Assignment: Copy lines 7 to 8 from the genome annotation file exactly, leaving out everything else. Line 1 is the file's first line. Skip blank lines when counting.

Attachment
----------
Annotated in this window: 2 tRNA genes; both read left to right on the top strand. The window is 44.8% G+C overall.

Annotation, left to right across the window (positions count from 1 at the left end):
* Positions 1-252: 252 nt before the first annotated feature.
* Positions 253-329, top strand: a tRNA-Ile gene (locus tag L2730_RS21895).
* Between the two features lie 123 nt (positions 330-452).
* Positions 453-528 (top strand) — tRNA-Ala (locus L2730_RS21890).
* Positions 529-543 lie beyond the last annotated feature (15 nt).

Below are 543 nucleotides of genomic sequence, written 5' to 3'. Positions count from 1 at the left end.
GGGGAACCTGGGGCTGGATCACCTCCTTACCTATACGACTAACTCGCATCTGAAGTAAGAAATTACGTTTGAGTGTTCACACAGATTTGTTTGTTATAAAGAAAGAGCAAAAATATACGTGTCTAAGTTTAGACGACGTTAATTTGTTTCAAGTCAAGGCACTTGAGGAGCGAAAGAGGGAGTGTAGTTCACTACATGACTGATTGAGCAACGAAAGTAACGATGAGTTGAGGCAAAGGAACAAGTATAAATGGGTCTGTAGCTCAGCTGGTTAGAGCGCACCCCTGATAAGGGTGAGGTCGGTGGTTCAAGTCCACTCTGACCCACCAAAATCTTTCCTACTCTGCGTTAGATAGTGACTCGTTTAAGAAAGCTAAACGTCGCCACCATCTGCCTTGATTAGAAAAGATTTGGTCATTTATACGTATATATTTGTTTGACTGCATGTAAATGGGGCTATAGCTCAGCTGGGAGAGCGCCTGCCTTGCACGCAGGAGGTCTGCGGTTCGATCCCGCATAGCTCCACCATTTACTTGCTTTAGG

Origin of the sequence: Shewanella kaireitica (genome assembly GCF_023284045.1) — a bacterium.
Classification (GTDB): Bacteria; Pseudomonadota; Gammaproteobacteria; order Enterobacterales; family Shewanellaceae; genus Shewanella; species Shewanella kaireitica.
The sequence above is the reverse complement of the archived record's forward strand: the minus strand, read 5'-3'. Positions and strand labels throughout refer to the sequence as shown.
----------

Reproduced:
* Positions 529-543 lie beyond the last annotated feature (15 nt).

Below are 543 nucleotides of genomic sequence, written 5' to 3'. Positions count from 1 at the left end.